The hidden agenda

The hidden agenda

Over the past decade, “some drivellers” have been complaining that the ruling Justice and Development Party (AKP) might have a hidden agenda, one that would carry Turkey backwards - to the conditions of a conservative, religious autocracy where human and democratic rights of society and individuals would be left to the mercy of the absolute ruler.

The AKP has always categorically ruled out such “emotional worries,” stressing it has been busy trying to carry Turkey to an advanced democracy with a “servant state” mentality. From time to time some odd issues popped up, like the debate around the criminalization of adultery. Each time, like a janissary mehteran band, the government continued with a two step forward one step back style in implementing whatever was its “real agenda.”

Particularly since the 2011 election, the AKP has been preoccupied with creating the legal, physical and structural atmosphere to raise “conservative, religious and vengeful” new generations. The changes continued gradually and through habituation – as Prime Minister Recep Tayyip Erdoğan dictated – in the education system; with arrangements to kill the Soviet-style ceremonies commemorating the 1920s Kemalist revolution; and a recourse to nationalism and moves to consolidate majoritarianism. Now, it is to carry Turkey to the upper levels of an odd-discussion: Should abortion be banned?

Abortion was banned in this country until 1983. Was it not exercised before then? Of course it did, but under illegal, inappropriate and appalling conditions that victimized women. Since 1983, abortion up to first 10 weeks of pregnancy has been legal. Why 10 weeks, I have no idea. Anyhow, since 1983 this issue has not been on the agenda of Turkey. Why has it been brought up by the premier now? Abortion, unfortunately, is not itself the issue, it is just the symbol of a new fight between individual rights and a political authority wishing to be sacrosanct.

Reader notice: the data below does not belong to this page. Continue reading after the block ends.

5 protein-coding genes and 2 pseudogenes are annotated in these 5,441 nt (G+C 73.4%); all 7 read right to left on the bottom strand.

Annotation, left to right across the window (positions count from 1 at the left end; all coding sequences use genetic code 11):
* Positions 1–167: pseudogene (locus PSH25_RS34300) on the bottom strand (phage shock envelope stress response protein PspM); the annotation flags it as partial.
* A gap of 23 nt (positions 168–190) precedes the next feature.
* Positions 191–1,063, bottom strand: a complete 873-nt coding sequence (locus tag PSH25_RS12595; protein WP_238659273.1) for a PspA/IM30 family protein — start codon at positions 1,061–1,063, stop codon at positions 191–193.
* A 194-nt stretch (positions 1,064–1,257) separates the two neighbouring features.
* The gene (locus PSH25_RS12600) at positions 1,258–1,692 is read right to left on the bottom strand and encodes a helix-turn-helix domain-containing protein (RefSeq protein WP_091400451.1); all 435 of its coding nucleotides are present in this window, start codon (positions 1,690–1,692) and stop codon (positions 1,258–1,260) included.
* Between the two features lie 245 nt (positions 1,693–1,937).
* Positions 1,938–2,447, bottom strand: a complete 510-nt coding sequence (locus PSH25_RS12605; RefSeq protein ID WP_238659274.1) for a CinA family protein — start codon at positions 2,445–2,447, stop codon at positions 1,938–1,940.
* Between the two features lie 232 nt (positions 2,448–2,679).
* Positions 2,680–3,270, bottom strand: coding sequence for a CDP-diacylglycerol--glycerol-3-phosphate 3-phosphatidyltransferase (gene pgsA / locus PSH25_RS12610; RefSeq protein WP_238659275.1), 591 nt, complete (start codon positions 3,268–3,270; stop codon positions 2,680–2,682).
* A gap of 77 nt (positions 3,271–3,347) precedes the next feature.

Some sections of Turkey – those sections who refuse to surrender unconditionally to the “absolute ruler” but still think on what’s happening in their country – were appalled to read that a conservative journalist, Ali Akel, was fired from the Yeni Şafak newspaper because he dared to criticize the approach of the premier on the murder of 34 civilians by bombs fired from Turkish jets last December 28 at Uludere, a border town with Iraq.

Erdoğan loves criticizing the 1930s of Turkey when there was a “National Chief” İsmet İnönü and the notorious “Peace and order of the country decree” (Takrir-i Sükun) under which the national chief was made sacrosanct and could not be criticized.

Why was Ali Akel sacked? He was fired because he forgot that the premier’s son-in-law is the chief executive of the holding company that publishes Yeni Şafak. Worse, he dared to criticize Erdoğan and asked him to either stop talking nonsense or come forward, honestly express his apologies, and declare what measures he would take against those who were wrong in the Uludere case.

How dare he? How could the sacrosanct sultan be criticized? He is banished!

Does this government have a hidden agenda? No, not at all. Its agenda is open, and dreadful!